The Lucques is a cultivar of olives grown primarily in Languedoc in France. It is primarily used as a green table olive. It can also produce high quality oil, but this is hard to extract. Though vulnerable to certain pests, it is relatively resistant to cold and drought. The Lucques owes its French name to the tradition that it originated in the Italian province of Lucca. Today it is primarily associated with southern France, particularly in the Languedoc-Roussillon region. It can also be found in Northern Africa, Turkey.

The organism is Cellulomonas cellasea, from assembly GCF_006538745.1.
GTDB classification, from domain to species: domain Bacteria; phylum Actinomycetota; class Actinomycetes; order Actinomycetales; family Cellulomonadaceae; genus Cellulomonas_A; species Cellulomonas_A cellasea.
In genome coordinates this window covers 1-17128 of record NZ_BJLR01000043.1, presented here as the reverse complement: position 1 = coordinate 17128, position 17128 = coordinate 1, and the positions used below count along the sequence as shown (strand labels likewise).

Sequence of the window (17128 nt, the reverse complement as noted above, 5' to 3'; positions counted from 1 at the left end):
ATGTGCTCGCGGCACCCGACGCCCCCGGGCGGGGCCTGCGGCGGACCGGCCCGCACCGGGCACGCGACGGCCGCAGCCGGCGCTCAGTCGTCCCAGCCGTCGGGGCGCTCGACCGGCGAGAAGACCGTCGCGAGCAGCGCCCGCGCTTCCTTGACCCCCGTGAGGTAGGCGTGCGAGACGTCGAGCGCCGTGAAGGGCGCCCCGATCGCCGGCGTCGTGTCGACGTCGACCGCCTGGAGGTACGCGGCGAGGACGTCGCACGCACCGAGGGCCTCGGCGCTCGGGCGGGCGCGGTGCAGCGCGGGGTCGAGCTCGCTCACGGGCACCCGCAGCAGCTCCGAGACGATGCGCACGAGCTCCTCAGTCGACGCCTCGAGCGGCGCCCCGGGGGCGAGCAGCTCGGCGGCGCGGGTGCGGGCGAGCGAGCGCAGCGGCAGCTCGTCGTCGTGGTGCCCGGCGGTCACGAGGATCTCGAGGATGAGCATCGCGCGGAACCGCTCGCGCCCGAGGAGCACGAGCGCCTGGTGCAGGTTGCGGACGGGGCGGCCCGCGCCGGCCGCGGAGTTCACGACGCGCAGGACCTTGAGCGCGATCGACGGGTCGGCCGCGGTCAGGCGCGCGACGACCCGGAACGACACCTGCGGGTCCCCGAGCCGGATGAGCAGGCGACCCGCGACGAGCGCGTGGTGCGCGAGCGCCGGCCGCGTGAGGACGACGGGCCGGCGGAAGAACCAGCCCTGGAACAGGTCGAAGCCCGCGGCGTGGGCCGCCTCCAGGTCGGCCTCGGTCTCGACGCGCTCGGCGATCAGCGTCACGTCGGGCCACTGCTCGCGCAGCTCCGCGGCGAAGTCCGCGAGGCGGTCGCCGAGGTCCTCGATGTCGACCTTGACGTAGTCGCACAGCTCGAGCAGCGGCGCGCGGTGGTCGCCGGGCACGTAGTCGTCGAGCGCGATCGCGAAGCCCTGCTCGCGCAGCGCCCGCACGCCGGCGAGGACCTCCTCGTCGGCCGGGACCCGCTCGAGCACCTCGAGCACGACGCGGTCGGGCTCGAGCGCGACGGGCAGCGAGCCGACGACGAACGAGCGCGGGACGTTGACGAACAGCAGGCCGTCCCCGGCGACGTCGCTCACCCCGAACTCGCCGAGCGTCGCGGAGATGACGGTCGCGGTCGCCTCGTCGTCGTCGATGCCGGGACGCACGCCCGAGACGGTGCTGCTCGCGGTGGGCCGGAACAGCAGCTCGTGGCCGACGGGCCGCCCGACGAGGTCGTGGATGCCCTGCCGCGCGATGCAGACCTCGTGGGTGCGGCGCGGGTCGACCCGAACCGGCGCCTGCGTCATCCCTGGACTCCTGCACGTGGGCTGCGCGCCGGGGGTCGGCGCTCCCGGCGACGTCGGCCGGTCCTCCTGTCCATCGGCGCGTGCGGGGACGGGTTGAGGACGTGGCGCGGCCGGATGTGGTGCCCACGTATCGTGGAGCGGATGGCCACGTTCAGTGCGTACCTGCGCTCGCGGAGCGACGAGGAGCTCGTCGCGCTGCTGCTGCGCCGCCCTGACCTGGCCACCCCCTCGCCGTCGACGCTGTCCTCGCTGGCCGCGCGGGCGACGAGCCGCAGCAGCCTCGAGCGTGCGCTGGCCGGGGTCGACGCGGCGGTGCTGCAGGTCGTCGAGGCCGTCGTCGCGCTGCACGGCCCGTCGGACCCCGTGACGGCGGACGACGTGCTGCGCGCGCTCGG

It is a cultivar of good strength, with a spreading growth form in a shape described as "a vase or a parasol". The leaves are elliptic-lanceolate, with a medium length and width. The olives are of medium to high weight, with an average commercial caliber of 20 to 24 fruits/hecto. They have an elongated, asymmetrical shape, with a pointed apex and a truncated base. The stone is pointed at both ends, with few groves and no mucro. Though the fruit comes into bearing early, its ripening is late. Picking is at the end of October or beginning of November, while the skin is a light green. It matures in December, and when fully mature the colour of the fruit is green.